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Differential effects of swimming versus weight-bearing activity on bone mineral status of eumenorrheic athletes.
J Bone Miner Res. 1995 Apr; 10(4):586-93.JB

Abstract

To examine the role of skeletal loading patterns on bone mineral density (BMD), we compared eumenorrheic athletes who chronically trained by opposite forms of skeletal loading, intensive weight-bearing activity (gymnastics, n = 13), and nonweightbearing activity (swimming, n = 26) and 19 nonathletic controls. BMD (g/cm2) of the lumbar spine, femoral neck, trochanter, and whole body was assessed by dual energy X-ray absorptiometry (DXA). Subregion analysis of the whole body scan permitted BMD evaluation of diverse regions. Swimmers were taller (p = 0.0001), heavier (p < 0.005), and had a greater bone-free lean mass (p < 0.001) than gymnasts and nonathletic controls. When adjusted for body surface area, there was no difference in lean mass between swimmers and gymnasts, and both were higher than controls (p < 0.01). Gymnasts had a lower (p < 0.005) fat mass than swimmers and controls. There were no group differences for spine or whole body BMD, but gymnasts had higher spine BMD corrected for body mass than either swimmers or controls. Gymnasts (1.117 +/- 0.110) had higher femoral neck BMD than controls (0.974 +/- 0.105), who were higher than swimmers (0.875 +/- 0.105) (p = 0.0001). This result still applied when BMD was normalized for body weight and bone size. Trochanter BMD of gymnasts (0.898 +/- 0.130) was also higher than controls (0.784 +/- 0.097) and swimmers (0.748 +/- 0.085) (p = 0.0002), and remained higher when corrected for body mass.(

ABSTRACT

TRUNCATED AT 250 WORDS)

Authors+Show Affiliations

Musculoskeletal Research Laboratory, Veterans Affairs Medical Center, Palo Alto, California, USA.No affiliation info availableNo affiliation info availableNo affiliation info availableNo affiliation info availableNo affiliation info available

Pub Type(s)

Comparative Study
Journal Article
Research Support, U.S. Gov't, Non-P.H.S.

Language

eng

PubMed ID

7610929

Citation

Taaffe, D R., et al. "Differential Effects of Swimming Versus Weight-bearing Activity On Bone Mineral Status of Eumenorrheic Athletes." Journal of Bone and Mineral Research : the Official Journal of the American Society for Bone and Mineral Research, vol. 10, no. 4, 1995, pp. 586-93.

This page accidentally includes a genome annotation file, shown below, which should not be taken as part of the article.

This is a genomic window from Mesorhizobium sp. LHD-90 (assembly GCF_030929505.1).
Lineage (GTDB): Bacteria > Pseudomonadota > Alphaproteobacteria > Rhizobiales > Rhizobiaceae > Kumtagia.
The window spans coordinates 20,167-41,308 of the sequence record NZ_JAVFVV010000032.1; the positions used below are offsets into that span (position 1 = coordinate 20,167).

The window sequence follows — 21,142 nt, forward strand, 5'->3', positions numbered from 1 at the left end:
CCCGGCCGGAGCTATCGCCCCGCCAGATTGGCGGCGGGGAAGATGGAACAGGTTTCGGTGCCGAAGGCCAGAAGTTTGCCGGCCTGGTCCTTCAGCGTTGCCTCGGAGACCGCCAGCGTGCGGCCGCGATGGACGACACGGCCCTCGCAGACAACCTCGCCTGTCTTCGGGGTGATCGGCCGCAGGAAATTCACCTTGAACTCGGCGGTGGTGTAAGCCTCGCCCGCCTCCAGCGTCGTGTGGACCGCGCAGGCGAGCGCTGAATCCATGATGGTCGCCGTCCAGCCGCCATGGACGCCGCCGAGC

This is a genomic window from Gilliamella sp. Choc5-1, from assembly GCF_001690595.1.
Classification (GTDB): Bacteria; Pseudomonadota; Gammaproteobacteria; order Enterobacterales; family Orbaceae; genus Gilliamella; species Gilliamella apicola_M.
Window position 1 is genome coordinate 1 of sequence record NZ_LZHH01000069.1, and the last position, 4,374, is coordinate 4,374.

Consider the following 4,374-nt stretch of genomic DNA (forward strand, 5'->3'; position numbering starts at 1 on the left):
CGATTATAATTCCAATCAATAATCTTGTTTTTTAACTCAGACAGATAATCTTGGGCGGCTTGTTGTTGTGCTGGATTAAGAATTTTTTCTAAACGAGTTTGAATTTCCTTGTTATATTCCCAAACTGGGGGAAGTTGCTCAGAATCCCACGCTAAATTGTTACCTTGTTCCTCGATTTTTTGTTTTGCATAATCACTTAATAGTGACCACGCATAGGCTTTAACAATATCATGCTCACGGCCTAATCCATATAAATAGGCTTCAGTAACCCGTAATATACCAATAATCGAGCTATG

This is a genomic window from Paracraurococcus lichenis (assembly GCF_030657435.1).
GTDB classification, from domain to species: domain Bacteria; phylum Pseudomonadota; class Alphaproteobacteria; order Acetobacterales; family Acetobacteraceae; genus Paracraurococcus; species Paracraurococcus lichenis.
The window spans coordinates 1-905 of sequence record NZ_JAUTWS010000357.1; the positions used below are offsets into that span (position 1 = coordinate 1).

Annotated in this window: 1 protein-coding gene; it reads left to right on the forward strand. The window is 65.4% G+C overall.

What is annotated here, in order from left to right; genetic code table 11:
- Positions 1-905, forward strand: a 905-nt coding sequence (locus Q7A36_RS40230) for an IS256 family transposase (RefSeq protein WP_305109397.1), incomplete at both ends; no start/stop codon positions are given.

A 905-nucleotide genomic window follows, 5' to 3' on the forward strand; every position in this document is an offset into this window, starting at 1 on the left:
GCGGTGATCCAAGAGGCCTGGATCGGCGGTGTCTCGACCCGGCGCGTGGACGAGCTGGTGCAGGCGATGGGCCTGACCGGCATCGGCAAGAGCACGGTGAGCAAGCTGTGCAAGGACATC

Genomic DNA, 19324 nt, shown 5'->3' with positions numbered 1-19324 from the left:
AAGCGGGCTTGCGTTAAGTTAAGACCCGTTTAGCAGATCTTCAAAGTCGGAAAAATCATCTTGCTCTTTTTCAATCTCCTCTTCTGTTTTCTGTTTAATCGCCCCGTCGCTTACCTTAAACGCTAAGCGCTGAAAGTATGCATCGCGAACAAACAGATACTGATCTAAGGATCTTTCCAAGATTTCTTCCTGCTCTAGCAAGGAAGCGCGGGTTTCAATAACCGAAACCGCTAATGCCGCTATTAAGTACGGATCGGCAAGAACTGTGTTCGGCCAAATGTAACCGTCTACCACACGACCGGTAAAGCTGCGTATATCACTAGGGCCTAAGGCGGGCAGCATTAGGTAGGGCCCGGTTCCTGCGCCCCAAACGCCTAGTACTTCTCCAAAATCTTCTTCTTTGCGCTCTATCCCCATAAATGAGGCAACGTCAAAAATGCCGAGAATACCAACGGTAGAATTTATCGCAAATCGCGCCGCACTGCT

Taaffe DR, Snow-Harter C, Connolly DA, et al. Differential effects of swimming versus weight-bearing activity on bone mineral status of eumenorrheic athletes. J Bone Miner Res. 1995;10(4):586-93.
Taaffe, D. R., Snow-Harter, C., Connolly, D. A., Robinson, T. L., Brown, M. D., & Marcus, R. (1995). Differential effects of swimming versus weight-bearing activity on bone mineral status of eumenorrheic athletes. Journal of Bone and Mineral Research : the Official Journal of the American Society for Bone and Mineral Research, 10(4), 586-93.
Taaffe DR, et al. Differential Effects of Swimming Versus Weight-bearing Activity On Bone Mineral Status of Eumenorrheic Athletes. J Bone Miner Res. 1995;10(4):586-93. PubMed PMID: 7610929.
* Article titles in AMA citation format should be in sentence-case
TY - JOUR T1 - Differential effects of swimming versus weight-bearing activity on bone mineral status of eumenorrheic athletes. AU - Taaffe,D R, AU - Snow-Harter,C, AU - Connolly,D A, AU - Robinson,T L, AU - Brown,M D, AU - Marcus,R, PY - 1995/4/1/pubmed PY - 1995/4/1/medline PY - 1995/4/1/entrez SP - 586 EP - 93 JF - Journal of bone and mineral research : the official journal of the American Society for Bone and Mineral Research JO - J Bone Miner Res VL - 10 IS - 4 N2 - To examine the role of skeletal loading patterns on bone mineral density (BMD), we compared eumenorrheic athletes who chronically trained by opposite forms of skeletal loading, intensive weight-bearing activity (gymnastics, n = 13), and nonweightbearing activity (swimming, n = 26) and 19 nonathletic controls. BMD (g/cm2) of the lumbar spine, femoral neck, trochanter, and whole body was assessed by dual energy X-ray absorptiometry (DXA). Subregion analysis of the whole body scan permitted BMD evaluation of diverse regions. Swimmers were taller (p = 0.0001), heavier (p < 0.005), and had a greater bone-free lean mass (p < 0.001) than gymnasts and nonathletic controls. When adjusted for body surface area, there was no difference in lean mass between swimmers and gymnasts, and both were higher than controls (p < 0.01). Gymnasts had a lower (p < 0.005) fat mass than swimmers and controls. There were no group differences for spine or whole body BMD, but gymnasts had higher spine BMD corrected for body mass than either swimmers or controls. Gymnasts (1.117 +/- 0.110) had higher femoral neck BMD than controls (0.974 +/- 0.105), who were higher than swimmers (0.875 +/- 0.105) (p = 0.0001). This result still applied when BMD was normalized for body weight and bone size. Trochanter BMD of gymnasts (0.898 +/- 0.130) was also higher than controls (0.784 +/- 0.097) and swimmers (0.748 +/- 0.085) (p = 0.0002), and remained higher when corrected for body mass.(ABSTRACT TRUNCATED AT 250 WORDS) SN - 0884-0431 UR - https://www.unboundmedicine.com/medline/citation/7610929/Differential_effects_of_swimming_versus_weight_bearing_activity_on_bone_mineral_status_of_eumenorrheic_athletes_ L2 - https://doi.org/10.1002/jbmr.5650100411 DB - PRIME DP - Unbound Medicine ER -